Financial Aid-Related Identity Theft Basics
Identity theft happens when someone uses your Personally Identifiable Information (PII) in a fraudulent manner without your permission. Financial aid-related identity theft happens when someone uses your PII without your knowledge or permission to get admitted, enroll in courses, and gain access to grants, scholarships, benefits, and/or loans administered at a postsecondary institution.
You may not know that you are a victim of financial aid-related identity theft until long after your PII was used without your permission. Know the warning signs:
- You receive notification of a delinquent loan from a Department of Education loan servicer, referencing student loans that you did not apply for.
- You receive notification from the Department of Education stating that you owe money for a federal student aid “overpayment" related to financial aid you did not receive.
- You receive notification of an unpaid debt from a collection agency, for debt you did not incur.
- You receive notification from the Internal Revenue Service (IRS) or the Arizona Department of Revenue (ADOR) stating that your wages or tax refund will be garnished.
- You cannot complete a Free Application for Federal Student Aid (FAFSA) because of a duplicate Social Security number.
- You cannot complete an Admissions Application for a Maricopa Community College because of a duplicate Social Security number.
- Your credit report indicates that you owe money to a postsecondary institution that you did not attend.
- Your credit report indicates that you owe money for student loans that you did not apply for.
Take Immediate Action
If your PII has been used for unauthorized activity at any Maricopa Community College, take the following action:
File a Police Report to report the crime.
- Contact your local county or city law enforcement jurisdiction and file a police report for the theft of your PII and
- Request a copy for your records, and Contact MCCCD District PD or College PD at 480-784-0900 to file a separate police report specifically for the financial aid-related identity/fraud incident and request a copy for your records.
Obtain a copy of your credit report from a Credit Reporting Agencies (CRAs).
- Equifax: www.Equifax.com/CreditReportAssistance, 1-888-766-0008
- Experian: www.Experian.com/fraudalert, 1-888-397-3742
- TransUnion: www.TransUnion.com/fraud, 1-800-680-7289
File a claim with the Federal Trade Commission at www.identitytheft.gov AND report the incident to any additional appropriate regulatory authorities.
- Federal Trade Commission: www.identitytheft.gov
- AZ Attorney General: www.azag.gov/consumer/data-breach/identity-theft
- State and Local Officials: www.usa.gov/identity-theft
- U.S. Postal Inspectors: www.uspis.gov/tips-prevention/identity-theft
- Internet Crime Complaint Center (Federal Bureau of Investigation): www.ic3.gov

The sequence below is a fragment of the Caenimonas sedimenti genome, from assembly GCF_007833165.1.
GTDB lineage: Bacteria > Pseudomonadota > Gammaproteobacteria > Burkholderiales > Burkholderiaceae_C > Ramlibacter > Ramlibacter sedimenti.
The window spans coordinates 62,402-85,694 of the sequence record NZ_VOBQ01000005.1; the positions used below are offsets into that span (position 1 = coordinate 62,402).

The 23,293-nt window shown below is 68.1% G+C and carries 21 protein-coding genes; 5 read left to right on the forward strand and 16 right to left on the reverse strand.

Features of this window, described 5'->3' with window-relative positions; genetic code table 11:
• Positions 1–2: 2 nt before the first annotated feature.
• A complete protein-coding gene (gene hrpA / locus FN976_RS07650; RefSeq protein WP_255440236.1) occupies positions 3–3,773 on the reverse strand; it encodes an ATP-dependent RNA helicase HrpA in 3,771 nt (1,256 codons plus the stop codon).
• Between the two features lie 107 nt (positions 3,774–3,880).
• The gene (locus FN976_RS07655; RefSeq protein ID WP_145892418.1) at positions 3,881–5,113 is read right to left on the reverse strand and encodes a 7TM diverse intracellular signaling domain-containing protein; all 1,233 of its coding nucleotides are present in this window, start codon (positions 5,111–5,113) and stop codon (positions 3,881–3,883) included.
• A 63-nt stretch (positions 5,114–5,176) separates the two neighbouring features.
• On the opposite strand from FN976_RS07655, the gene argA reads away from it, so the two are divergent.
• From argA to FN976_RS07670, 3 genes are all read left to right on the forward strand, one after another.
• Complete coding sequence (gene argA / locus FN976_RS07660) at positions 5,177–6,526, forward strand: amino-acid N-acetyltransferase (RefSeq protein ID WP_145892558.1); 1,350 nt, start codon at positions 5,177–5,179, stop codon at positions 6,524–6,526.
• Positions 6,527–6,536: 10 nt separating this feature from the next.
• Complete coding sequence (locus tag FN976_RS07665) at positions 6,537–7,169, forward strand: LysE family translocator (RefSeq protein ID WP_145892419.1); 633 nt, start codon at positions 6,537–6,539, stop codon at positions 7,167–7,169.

- U.S. Department of Education, Office of Inspector General: 1-800-MIS-USED (1-800-647-8733), oig.ed.gov/oig-hotline
Protect Your Personal Information
- Review and scrutinize debit and credit card transactions. Watch for and report unauthorized or suspicious transactions, and request a new card.
- Request a free credit report from the 3 credit reporting agencies (Equifax, Experian, TransUnion) to check for any unauthorized accounts and charges. And, continually monitor your credit reports.
- Consider implementing a security freeze.
- Change your password and security questions and answers for any online accounts.
- Use strong passwords, unique to each online account.
- Be cautious of unsolicited social media messages, emails, text messages, or phone calls asking for personal information.
- Do not click links or open attachments in unknown or unsolicited emails or texts.
- Do not share personal information with others (e.g. social security number, date of birth).
- Store personal information, including your Social Security card, in a safe place. Do not carry it in your wallet.
- Keep your financial information to yourself. Do not give out credit card, checking or savings account information to anyone who calls you. Call the entity yourself to make sure the inquiry is valid.
- Collect your mail every day and place a hold on your mail if you plan to be on vacation or away from your home.
- Be cautious when using a public Wi-Fi network; ensure it is secure.
Maricopa Community Colleges take identity theft very seriously. Students and staff who knowingly submit fraudulent information concerning enrollment or financial aid information could be subject to local and federal legal actions, including, but not limited to, the application of civil and criminal penalties at the state and federal level. Additional action may also be taken for violations of applicable regulations and/or laws.
For more information, please refer to:
- MCCCD Administrative Regulation 6.11 Identity Theft Red Flag and Security Incident Reporting
- MCCCD Administrative Regulation 2.5.1 Disciplinary Standards, and 2.5.2 Student Conduct Code
- MCCCD Administrative Regulation 4.22 Statement on Privacy
- MCCCD Administrative Regulation 4.23 Written Information Security Program
- MCCCD Administrative Regulation 4.24 Information Security Incident Response Plan